As journalists, the concept of freedom of speech is close to our hearts. We believe in the right of opinion and we make room on our various platforms for a wonderful variety of diverse voices.
However, this week we have done something we’ve never had to do before – police our social media platforms. The hate and the bile that has been spewed across Facebook, Twitter and Instagram by what is usually an informed and engaged audience has been a shock to a team that has, until now, enjoyed the level and type of engagement that usually happens on our platforms.
This week has seen a shift. We posted last Sunday’s gorgeous picture spread of a lesbian couple on our Instagram and Facebook pages. We ended up having to play moderator because the homophobic and distasteful comments, as well as the attacks on the female body, were unprecedented, uncalled for and unwarranted.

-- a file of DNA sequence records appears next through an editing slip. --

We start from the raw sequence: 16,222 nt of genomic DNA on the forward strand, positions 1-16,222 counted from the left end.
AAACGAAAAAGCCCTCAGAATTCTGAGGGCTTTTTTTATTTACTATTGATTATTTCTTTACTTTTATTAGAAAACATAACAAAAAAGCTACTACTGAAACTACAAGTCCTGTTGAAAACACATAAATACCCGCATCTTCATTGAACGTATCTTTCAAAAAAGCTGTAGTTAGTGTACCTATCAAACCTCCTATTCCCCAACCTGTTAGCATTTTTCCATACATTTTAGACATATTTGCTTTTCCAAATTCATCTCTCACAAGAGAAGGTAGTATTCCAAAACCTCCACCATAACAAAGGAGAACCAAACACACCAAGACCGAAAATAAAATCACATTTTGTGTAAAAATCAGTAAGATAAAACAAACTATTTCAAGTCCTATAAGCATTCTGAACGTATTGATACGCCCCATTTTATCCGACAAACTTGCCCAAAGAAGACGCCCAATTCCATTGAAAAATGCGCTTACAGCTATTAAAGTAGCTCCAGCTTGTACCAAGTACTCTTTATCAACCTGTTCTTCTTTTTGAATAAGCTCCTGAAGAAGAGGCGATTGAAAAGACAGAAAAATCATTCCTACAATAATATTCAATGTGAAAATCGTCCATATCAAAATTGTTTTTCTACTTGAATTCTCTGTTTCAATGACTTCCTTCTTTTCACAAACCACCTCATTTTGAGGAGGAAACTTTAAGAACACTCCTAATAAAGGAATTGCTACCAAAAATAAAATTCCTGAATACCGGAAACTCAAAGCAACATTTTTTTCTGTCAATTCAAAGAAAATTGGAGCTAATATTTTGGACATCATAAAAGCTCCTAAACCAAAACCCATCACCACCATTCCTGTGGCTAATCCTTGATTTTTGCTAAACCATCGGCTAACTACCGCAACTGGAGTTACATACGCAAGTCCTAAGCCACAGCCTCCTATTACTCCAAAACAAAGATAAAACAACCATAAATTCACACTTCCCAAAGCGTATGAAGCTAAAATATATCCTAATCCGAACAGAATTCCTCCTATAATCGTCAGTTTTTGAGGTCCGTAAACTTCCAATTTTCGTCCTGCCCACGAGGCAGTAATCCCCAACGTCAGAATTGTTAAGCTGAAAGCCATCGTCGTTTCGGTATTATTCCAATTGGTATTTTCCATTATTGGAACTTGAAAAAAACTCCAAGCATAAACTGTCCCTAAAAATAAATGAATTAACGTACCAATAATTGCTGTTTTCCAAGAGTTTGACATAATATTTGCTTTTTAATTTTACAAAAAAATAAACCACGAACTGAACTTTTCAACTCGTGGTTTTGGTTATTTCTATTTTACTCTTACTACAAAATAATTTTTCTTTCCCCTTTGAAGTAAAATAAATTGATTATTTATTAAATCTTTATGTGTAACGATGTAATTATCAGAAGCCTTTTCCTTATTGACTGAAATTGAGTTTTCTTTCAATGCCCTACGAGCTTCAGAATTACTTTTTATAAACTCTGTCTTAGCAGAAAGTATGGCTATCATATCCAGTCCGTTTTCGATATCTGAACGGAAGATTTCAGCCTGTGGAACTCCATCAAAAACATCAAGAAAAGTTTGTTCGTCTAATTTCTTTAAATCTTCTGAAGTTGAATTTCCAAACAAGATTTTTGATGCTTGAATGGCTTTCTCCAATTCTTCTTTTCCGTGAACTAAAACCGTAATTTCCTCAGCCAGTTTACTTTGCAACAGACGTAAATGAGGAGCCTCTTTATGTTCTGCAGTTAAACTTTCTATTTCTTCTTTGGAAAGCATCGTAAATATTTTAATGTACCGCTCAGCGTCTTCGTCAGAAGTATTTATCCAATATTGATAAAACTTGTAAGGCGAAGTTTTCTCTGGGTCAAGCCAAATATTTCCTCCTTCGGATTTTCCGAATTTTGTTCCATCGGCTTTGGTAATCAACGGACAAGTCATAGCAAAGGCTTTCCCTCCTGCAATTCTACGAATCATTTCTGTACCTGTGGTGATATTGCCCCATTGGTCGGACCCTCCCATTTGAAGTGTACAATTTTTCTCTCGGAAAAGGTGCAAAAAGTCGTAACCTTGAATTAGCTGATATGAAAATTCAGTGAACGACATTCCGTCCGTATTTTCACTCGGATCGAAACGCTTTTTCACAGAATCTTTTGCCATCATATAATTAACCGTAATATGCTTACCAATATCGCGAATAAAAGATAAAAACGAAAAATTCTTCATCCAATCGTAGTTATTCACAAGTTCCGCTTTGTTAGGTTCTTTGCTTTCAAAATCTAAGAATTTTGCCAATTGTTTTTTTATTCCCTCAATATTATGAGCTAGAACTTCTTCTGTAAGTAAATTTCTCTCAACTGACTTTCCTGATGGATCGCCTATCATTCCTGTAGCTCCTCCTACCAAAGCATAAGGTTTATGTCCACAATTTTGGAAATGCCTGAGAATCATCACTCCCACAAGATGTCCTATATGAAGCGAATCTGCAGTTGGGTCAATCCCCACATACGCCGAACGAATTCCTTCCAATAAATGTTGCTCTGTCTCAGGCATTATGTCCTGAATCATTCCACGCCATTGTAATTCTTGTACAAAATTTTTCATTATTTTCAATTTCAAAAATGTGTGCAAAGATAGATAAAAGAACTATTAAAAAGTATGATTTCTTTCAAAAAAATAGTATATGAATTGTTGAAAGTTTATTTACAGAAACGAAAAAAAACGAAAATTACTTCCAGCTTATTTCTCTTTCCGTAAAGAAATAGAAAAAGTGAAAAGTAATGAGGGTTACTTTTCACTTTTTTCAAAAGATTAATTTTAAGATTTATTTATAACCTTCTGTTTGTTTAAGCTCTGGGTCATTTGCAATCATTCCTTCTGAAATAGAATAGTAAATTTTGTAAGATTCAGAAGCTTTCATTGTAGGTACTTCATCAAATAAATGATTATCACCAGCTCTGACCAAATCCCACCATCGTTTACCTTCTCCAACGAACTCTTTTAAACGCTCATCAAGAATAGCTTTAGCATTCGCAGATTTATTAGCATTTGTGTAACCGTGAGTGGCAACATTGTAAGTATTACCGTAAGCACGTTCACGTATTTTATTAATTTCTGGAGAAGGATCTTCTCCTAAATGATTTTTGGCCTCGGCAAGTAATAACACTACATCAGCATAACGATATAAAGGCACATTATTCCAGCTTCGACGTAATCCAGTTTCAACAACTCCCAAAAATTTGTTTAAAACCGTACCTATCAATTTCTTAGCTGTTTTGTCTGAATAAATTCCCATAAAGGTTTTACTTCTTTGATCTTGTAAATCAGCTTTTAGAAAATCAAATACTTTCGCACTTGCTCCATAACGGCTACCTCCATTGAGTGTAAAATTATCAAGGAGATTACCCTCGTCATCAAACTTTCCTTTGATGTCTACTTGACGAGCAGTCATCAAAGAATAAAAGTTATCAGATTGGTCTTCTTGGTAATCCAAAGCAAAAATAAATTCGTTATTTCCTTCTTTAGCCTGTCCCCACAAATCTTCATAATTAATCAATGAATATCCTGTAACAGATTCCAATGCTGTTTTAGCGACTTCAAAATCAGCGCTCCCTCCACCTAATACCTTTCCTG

Then the article about the violence in Pretoria’s CBD evoked a barrage of xenophobic comments. We deleted them, but they kept coming. This is not the South Africa that we envisioned, and it is certainly not the South Africa that is kept in check by the Constitution – that beautiful, all-encompassing document in which the foundations of this nation were built and are so beautifully set out.
The othering must stop. We know better than this. We have experienced this first-hand and are still trying to find our way out of the sinkhole apartheid threw us into.
We South Africans need to be better.